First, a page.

Dinefwr Park and Castle Dog Walk03 Newton House - Dog Friendly Wales | Dog Friendly Hotel

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Dinefwr Park and Castle Dog Walk03 Newton House

Dog's Days Out Gallery > Dinefwr Park and Castle

Dog Friendly Walks South Wales - Dinefwr Park & Castle

Dinefwr Park: Newton House

An 18th-century landscape park, enclosing a medieval deer park, Dinefwr is home to more than one hundred fallow deer and a small herd of Dinefwr White Park Cattle.

A number of scenic walks are available including access to Dinefwr Castle, with fine views across the Towy Valley.

There is also a wooded boardwalk, particularly suitable for families and wheelchair users. Newton House, built in 1660, but now with a Victorian façade and a fountain garden, is at the heart of the site.

It has two showrooms open to the public, a tea-room which looks out onto the deer park and an exhibition on the history of Dinefwr in the basement.

There had been a manor house on the ancestral estate at Dynevor Park since the 15th century but It was in 1775, at the time of the creation of the 1st Baron, that the grounds were remodelled by Capability Brown in the fashion of the time - a carefully-controlled 'wilderness' of sweeping parkland punctuated by groups of towering trees.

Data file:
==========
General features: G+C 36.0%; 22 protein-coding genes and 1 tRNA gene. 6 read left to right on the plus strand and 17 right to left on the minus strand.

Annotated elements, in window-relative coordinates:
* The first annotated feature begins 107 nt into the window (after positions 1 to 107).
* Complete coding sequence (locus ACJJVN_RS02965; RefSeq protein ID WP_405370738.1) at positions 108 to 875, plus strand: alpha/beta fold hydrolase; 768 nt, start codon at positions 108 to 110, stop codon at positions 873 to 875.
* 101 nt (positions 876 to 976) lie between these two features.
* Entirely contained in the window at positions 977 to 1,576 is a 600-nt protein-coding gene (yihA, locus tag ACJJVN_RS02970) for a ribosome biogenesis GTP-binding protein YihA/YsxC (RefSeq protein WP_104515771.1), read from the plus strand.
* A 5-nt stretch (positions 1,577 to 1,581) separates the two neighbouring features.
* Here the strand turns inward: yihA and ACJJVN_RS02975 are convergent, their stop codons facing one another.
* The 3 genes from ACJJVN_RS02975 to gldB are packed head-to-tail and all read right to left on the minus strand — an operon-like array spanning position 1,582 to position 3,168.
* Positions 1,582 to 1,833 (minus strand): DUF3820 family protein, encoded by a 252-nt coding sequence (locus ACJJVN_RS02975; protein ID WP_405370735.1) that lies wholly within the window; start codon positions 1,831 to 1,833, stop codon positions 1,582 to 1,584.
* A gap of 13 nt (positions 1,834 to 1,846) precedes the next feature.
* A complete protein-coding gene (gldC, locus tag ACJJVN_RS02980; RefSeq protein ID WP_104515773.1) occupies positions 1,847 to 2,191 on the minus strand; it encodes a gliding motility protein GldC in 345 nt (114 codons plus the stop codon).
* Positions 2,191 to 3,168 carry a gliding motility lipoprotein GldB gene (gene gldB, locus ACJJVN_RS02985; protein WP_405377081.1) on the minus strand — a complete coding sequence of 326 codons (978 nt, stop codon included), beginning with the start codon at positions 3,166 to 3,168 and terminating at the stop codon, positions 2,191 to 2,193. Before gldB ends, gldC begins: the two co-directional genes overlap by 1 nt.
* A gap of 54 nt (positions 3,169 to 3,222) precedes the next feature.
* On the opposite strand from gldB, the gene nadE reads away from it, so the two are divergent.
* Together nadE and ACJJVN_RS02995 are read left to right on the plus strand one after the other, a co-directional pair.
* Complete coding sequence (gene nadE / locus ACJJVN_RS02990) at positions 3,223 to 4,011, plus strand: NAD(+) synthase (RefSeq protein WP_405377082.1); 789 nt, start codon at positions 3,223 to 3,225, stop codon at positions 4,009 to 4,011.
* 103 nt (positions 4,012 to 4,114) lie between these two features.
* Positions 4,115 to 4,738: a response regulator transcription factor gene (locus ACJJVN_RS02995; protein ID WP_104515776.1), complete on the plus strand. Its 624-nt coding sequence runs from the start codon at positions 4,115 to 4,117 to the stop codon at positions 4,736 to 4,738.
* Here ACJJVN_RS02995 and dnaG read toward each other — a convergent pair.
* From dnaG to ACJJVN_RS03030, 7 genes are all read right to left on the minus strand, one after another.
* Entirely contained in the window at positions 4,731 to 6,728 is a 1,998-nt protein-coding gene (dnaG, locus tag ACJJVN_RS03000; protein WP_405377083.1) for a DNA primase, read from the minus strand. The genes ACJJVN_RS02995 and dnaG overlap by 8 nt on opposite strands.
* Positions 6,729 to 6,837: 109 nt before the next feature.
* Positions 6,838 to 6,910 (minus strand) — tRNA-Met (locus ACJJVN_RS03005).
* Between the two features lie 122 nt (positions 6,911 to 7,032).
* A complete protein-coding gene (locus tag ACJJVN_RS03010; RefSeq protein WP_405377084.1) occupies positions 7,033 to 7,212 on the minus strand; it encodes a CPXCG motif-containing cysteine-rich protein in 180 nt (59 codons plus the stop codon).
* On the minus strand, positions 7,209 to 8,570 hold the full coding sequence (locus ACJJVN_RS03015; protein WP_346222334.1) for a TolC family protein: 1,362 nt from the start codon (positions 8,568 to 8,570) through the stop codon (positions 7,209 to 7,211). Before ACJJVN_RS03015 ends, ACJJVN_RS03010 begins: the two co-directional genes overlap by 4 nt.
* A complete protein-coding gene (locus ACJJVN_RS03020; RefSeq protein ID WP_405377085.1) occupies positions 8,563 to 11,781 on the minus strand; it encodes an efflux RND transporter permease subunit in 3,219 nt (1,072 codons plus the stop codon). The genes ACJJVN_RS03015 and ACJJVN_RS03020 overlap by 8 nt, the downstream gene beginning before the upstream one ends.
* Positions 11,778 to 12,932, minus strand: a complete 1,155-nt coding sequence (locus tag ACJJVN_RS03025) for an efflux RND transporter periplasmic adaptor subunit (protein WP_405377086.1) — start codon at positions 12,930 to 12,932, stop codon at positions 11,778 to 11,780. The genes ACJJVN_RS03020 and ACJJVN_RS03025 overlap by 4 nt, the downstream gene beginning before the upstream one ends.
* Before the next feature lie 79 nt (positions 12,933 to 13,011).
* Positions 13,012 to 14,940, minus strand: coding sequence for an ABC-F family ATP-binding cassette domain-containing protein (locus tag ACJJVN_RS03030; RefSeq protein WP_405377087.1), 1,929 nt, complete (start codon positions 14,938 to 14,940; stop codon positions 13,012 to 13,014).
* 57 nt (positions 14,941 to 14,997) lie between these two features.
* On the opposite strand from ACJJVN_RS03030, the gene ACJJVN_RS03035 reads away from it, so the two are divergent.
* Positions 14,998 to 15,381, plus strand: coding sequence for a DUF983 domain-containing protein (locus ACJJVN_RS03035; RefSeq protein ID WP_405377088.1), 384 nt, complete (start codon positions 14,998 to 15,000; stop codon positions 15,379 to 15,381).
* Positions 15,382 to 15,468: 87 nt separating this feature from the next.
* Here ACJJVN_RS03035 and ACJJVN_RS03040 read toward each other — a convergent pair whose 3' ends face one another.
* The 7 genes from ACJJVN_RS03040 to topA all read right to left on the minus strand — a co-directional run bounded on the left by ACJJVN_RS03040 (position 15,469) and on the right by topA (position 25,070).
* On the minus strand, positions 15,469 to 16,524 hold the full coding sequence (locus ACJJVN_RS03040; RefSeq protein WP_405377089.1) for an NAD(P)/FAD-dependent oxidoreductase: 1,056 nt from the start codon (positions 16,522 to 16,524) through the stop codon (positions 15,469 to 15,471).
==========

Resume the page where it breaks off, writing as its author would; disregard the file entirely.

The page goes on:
Stroll back through the deer park and you soon arrive at Newton House (or Plas Dinefwr), the 'new' castle. Although the present Newton House dates back to 1660 and Sir Edward Rice - the great-great-great-great-great grandfather of the present Lord Dynevor - the house has substantial 18th-century and Victorian Gothic additions.

Newton House has had something of an unhappy recent history. It was sold by the present Lord Dynevor in 1974 and suffered badly, falling into near ruinous disrepair. It was occupied by squatters for many years and was stripped of many of its original features. (No more than two people at a time are allowed on the top floor because the structure has been weakened by the removal of beams and joists for firewood!)

Mercifully, both the mediaeval castle and Newton House have recently been restored by Cadw and the National Trust respectively, who now run the park, its buildings and a tea shop.

Dynevor Park is also open to the public. Check the National Trust website for opening times, admission prices etc on: www.nationaltrust.org.uk.

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